Wednesday, December 1, 2010

Economics 1/12/10: Live Register

Live Register data was out today, throwing some positive news into the generally adverse newsflow. The headline figure is that November LR has declined 4,200 in seasonally adjusted terms month on month.

This follows declines of 5,400 in September and 6,200 in October. In 11 months through November we are still clocking and increase of 9,900. Expressed in weekly terms, chart below illustrates the dynamics.

Now, net average and monthly changes:
Seasonally-adjusted implied unemployment rate dipped slightly again, for the third month in the row:
Unemployment, as estimated by the LR, now stands at 13.5%, having slipped from the high of 13.8% back in August. It is impossible to tell, based on LR, whether the moderation is driven by contracting labour force (with LR dropouts) or emigration (ditto) or outflow of LR recipients to education, or all three. However, some reduction in new jobs destruction can be expected over a period of time of 3-5 months, given the level of jobs destruction prior to mid 2010. Whether this is sustainable trend or a 'dead cat bounce' effect is a matter of time.

One possible glimpse at what is going on relates to the males LR numbers, which has fallen by a larger proportion than female in November. Males unemployment was much faster to rise and started to do so earlier in the cycle, which means that males are now more likely to come off LR and also to emigrate. However, the emigration story might be overplayed here. There was a monthly decrease of 4,698 (-1.3%) in Irish nationals on LR and an increase of 147 (+0.2%) in non-Irish nationals. So, with non-nationals more likely to emigrate (return migration or movement to another third country for employment), these numbers suggest that emigration is most likely not a significant contributor to the LR changes.

On the other hand, based on occupational groups, the encouraging signs are clearly evident:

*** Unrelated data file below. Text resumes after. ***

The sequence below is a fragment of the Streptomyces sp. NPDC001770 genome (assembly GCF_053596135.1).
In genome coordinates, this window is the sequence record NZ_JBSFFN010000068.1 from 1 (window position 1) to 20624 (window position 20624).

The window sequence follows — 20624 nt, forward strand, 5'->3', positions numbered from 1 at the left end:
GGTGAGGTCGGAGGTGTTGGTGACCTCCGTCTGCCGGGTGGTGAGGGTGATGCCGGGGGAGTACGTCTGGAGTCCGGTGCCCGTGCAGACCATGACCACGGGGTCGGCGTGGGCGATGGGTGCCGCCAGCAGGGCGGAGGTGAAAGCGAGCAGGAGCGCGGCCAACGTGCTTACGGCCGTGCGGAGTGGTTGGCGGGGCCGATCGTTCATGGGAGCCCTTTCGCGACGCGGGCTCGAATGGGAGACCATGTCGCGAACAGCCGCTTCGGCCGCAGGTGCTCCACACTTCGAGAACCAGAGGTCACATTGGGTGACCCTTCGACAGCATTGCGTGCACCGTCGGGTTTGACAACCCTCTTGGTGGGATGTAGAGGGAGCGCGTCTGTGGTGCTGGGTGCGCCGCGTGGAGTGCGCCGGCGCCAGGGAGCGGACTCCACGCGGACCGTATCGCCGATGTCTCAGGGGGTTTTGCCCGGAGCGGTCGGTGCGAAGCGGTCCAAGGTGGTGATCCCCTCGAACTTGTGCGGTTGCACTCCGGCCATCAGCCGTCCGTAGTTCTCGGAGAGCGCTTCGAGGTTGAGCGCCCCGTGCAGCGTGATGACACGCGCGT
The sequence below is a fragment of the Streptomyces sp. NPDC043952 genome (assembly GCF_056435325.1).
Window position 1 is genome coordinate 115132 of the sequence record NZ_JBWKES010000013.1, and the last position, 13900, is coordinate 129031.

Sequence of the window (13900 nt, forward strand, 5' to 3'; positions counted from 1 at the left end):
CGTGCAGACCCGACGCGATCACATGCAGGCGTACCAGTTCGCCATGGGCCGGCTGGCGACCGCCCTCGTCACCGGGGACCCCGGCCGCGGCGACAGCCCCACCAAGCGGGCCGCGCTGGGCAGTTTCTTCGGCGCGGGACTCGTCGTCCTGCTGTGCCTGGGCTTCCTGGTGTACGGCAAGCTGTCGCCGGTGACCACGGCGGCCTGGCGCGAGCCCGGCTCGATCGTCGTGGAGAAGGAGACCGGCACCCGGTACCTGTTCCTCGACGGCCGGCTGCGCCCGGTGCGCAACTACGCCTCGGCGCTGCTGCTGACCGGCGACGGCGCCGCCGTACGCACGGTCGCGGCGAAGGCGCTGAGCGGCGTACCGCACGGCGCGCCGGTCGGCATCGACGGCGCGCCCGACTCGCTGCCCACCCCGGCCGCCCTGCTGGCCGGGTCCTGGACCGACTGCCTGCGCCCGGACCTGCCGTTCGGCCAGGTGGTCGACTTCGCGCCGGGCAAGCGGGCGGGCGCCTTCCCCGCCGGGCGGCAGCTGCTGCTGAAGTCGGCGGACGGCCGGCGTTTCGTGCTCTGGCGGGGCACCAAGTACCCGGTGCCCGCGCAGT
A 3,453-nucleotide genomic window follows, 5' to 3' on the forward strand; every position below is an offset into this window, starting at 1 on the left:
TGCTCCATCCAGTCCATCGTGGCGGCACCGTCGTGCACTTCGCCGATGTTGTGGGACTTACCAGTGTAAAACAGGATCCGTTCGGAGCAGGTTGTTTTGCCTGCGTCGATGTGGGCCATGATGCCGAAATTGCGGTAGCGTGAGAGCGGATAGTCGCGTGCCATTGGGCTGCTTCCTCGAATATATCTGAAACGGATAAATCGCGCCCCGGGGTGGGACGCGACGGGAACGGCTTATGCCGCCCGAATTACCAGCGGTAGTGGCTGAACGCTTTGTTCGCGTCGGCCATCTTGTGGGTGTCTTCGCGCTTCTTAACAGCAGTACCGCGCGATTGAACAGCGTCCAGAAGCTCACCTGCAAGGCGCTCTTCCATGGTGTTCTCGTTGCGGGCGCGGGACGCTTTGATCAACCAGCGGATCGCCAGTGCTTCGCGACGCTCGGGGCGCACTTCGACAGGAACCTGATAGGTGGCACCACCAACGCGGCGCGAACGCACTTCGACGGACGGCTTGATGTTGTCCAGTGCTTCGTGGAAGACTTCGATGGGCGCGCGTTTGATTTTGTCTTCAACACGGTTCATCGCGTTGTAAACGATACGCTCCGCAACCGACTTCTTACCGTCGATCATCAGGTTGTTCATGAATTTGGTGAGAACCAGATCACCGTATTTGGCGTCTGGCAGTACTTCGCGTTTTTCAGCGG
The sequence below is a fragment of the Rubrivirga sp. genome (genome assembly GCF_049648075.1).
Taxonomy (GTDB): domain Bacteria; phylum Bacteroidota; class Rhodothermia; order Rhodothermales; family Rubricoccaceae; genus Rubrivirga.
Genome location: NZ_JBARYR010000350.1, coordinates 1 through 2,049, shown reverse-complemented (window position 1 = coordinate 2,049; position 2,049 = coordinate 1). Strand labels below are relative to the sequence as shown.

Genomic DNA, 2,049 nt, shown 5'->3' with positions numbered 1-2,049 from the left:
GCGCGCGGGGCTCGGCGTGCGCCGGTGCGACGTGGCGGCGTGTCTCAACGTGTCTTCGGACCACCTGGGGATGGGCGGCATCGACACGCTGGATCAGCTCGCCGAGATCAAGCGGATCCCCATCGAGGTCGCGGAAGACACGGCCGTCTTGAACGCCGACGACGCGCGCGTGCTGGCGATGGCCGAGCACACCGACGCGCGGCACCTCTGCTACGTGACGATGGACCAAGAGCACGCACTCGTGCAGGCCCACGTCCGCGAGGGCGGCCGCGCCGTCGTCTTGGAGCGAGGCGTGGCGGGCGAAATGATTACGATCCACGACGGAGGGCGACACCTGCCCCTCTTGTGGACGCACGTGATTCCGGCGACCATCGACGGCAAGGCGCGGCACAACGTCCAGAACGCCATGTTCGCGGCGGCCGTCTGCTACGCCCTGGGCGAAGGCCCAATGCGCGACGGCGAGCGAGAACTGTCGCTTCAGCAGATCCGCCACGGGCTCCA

• The largest percentage decrease was in the Professional group (-6.0%), followed by the Clerical and secretarial group (-3.9%) - potentially, a sign that professional services are starting to stabilize
In contrast,
  • In the year to November 2010 the largest percentage increase was in the Other occupations group (+11.2%), while the next largest increases were in the Personal and protective service (+8.8%) and Sales (+7.1%) groups.
  • The largest percentage decrease was in the Managers and administrators group (-3.7%).
So overall, the numbers would be cautiously optimistic, at least as far as potentially signaling a bottoming out of the jobs destruction cycle.

One point of pressure that remains is the duration of unemployment:
  • There was a monthly unadjusted decrease of 7,270 (-2.6%) in short term (less than one year) claimants on the Live Register in November, while the number of long term claimants increased by 2,719 (1.8%). This clearly shows that transition into long-term unemployment continues.
Likewise of concern is the quality of employment (although, of course, having at least a part-time job is much better than none at all):
  • In the year to November 2010 the number of casual and part-time workers increased by 6,578 (+8.9%).


Bienvenido Oplas Jr said...

I think it's the rigid labor laws in Europe, the over-protection of workers, that discourages additional hiring. Why hire someone if current workers can do the job and it's very expensive to hire one and politically sensitive to fire him/her someday?

DublinUrbanite said...

@Nonoy Oplas
In the private sector i dont think it is such a problem in Ireland.. the problem is with the public sector... despite being an unsustainable burden, the government is not shedding the jobs like they should be doing, and cutting the over-inflated salaries oh and the gold plated pensions... for some here, it is still the life of O'Reilly!